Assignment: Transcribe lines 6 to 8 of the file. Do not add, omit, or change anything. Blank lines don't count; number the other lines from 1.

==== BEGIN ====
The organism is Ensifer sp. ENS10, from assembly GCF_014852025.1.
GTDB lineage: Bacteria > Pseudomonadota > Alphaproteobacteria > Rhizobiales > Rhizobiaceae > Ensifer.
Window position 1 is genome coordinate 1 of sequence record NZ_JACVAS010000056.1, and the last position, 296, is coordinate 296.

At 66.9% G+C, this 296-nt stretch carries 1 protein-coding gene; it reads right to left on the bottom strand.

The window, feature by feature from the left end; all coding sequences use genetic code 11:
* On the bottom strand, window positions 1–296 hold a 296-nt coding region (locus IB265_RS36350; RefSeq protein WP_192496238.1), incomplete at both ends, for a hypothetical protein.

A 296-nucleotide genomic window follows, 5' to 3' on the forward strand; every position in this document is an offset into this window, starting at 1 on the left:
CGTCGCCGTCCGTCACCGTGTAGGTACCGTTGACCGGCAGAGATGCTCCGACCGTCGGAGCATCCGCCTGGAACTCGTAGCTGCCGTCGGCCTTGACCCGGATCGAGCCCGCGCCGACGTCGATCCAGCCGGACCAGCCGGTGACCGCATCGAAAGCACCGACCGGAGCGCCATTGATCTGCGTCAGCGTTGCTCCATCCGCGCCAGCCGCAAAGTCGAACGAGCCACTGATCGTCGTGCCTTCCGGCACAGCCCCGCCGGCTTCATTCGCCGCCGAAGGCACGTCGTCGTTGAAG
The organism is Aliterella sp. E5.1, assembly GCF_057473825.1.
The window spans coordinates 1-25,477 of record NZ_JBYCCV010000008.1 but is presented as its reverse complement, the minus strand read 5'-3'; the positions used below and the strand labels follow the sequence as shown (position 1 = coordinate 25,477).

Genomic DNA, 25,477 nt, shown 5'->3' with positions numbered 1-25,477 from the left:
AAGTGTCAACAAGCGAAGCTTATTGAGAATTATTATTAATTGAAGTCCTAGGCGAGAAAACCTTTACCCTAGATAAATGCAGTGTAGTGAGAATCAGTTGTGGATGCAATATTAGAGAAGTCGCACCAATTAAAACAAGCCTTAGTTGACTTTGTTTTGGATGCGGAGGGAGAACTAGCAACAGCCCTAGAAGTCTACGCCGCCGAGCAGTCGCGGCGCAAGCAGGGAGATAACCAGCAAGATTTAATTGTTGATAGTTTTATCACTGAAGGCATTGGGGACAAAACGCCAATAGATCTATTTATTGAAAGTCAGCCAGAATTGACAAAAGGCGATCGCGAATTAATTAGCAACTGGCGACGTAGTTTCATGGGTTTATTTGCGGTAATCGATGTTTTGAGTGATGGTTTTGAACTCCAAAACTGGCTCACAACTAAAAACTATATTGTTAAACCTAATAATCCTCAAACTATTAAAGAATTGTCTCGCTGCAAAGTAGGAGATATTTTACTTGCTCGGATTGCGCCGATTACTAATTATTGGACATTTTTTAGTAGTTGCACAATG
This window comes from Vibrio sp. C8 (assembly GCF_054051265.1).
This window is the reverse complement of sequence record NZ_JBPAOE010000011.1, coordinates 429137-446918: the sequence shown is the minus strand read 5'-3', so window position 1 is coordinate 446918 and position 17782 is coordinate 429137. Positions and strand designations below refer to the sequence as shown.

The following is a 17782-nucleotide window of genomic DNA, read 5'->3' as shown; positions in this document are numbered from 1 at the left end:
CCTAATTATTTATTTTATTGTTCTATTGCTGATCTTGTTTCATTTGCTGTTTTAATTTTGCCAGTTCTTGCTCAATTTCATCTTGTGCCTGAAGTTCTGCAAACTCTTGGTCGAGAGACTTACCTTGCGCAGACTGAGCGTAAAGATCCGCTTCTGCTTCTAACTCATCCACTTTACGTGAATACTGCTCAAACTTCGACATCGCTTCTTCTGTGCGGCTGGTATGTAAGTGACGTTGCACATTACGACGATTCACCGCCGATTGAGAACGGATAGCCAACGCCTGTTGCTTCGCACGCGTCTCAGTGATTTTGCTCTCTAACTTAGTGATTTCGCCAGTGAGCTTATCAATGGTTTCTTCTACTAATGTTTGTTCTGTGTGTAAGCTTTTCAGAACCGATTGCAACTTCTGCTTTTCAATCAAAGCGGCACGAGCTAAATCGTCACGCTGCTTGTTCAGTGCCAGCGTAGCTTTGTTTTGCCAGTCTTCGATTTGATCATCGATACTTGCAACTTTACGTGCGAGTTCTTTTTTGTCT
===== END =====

* On the bottom strand, window positions 1–296 hold a 296-nt coding region (locus IB265_RS36350; RefSeq protein WP_192496238.1), incomplete at both ends, for a hypothetical protein.

A 296-nucleotide genomic window follows, 5' to 3' on the forward strand; every position in this document is an offset into this window, starting at 1 on the left:
CGTCGCCGTCCGTCACCGTGTAGGTACCGTTGACCGGCAGAGATGCTCCGACCGTCGGAGCATCCGCCTGGAACTCGTAGCTGCCGTCGGCCTTGACCCGGATCGAGCCCGCGCCGACGTCGATCCAGCCGGACCAGCCGGTGACCGCATCGAAAGCACCGACCGGAGCGCCATTGATCTGCGTCAGCGTTGCTCCATCCGCGCCAGCCGCAAAGTCGAACGAGCCACTGATCGTCGTGCCTTCCGGCACAGCCCCGCCGGCTTCATTCGCCGCCGAAGGCACGTCGTCGTTGAAG